The U.S. Comex gold futures fell 2.94% in October after rising almost 10% in August and September. In the past two days, gold futures rose 0.20% and ended at $1,715.50 on Thursday. The S&P 500 Index has risen 1.11% since the U.S. stock exchange reopened on Wednesday, the Euro Stoxx 50 Index has climbed 0.71% while the CRB Commodities Index has rebounded 0.56% in the past two days. The Dollar Index rose 0.20% and ended at above 80 again on Thursday.
The stock markets and the U.S. dollar are cheered by stronger economic reports from the U.S. and China. The October U.S. ISM factory index rose 0.2 points to 51.7 while a consumer sentiment index rose to 72.2, the highest level since February 2008. The October China manufacturing PMI index climbed to 50.2 which is back to June's level and may have confirmed the economy has bottomed in Q4.
The news out of Europe was less encouraging. The September unemployment rate in the Eurozone was worse than expected at 11.6%. Greece, which was supposed to receive a €31 billion aid in November, is way behind in its promise to implement structural reforms. Bloomberg reported that Greece's debt to GDP ratio could peak at 192 percent of GDP in 2014 despite a previous target of 120 percent by 2020. Uncertainty in the European debt crisis and global easing should be supportive of European's gold demand. According to the London Bullion Market Association, gold traded in September jumped to 22.4 million ounces, higher than the 2011 average of 20.7 and the 2010 average of 18.4 million ounces.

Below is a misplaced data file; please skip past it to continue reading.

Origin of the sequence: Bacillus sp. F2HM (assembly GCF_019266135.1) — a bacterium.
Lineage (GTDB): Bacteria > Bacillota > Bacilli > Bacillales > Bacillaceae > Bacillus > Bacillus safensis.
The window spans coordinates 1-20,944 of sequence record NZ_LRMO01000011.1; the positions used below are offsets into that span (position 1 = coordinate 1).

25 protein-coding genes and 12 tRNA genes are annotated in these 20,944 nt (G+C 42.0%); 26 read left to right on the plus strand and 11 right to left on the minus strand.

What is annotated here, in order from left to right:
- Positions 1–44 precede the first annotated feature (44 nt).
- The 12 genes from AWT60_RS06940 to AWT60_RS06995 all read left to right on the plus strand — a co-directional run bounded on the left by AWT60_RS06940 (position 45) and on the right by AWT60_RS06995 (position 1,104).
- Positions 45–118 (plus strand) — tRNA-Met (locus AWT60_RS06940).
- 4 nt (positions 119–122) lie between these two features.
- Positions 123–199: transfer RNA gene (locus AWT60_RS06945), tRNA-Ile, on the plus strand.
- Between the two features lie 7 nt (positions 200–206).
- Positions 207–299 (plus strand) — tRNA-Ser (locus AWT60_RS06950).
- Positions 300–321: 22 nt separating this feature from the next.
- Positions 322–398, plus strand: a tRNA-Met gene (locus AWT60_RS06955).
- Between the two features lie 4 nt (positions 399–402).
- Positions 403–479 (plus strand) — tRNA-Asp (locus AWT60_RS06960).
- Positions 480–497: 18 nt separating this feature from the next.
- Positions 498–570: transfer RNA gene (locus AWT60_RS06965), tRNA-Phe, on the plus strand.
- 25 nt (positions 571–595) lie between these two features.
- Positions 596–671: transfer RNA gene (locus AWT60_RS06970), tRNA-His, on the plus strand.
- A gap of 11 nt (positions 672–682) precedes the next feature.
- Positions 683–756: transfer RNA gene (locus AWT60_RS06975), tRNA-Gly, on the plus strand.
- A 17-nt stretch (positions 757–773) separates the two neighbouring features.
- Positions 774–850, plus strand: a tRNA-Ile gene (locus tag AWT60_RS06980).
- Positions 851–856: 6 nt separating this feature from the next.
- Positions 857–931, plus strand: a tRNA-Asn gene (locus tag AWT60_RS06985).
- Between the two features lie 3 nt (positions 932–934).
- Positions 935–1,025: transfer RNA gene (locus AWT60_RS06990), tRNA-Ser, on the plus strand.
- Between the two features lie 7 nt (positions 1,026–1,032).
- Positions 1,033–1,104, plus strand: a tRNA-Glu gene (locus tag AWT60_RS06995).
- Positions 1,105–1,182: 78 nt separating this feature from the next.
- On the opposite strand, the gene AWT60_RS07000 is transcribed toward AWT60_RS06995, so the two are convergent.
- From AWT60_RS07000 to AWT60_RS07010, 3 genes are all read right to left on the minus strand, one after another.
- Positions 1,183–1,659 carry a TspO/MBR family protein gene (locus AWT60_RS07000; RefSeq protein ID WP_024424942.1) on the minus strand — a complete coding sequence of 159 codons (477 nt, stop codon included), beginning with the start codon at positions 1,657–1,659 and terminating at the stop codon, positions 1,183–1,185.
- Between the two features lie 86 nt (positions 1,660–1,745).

A recent UBS report highlighted that gold prices tend to fall in October but rise in November, coinciding with the Indian's heightened demand for gold. While gold prices may react negatively to a Romney's presidential win and vice versa to an Obama win, most analysts seem to think the longer-term fundamentals of negative real interest rates, global stimulus and the debasing of fiat currencies will be supportive of gold price.
The upcoming important events to watch will be the October U.S. non-farm payrolls and the unemployment rate, the U.S. Presidential elections on Nov. 6, the ECB and the U.K. monetary policy meetings and the start of the 18th Chinese Communist Party Congress on Nov. 8 as well as the Chinese October industrial production data on Nov. 9.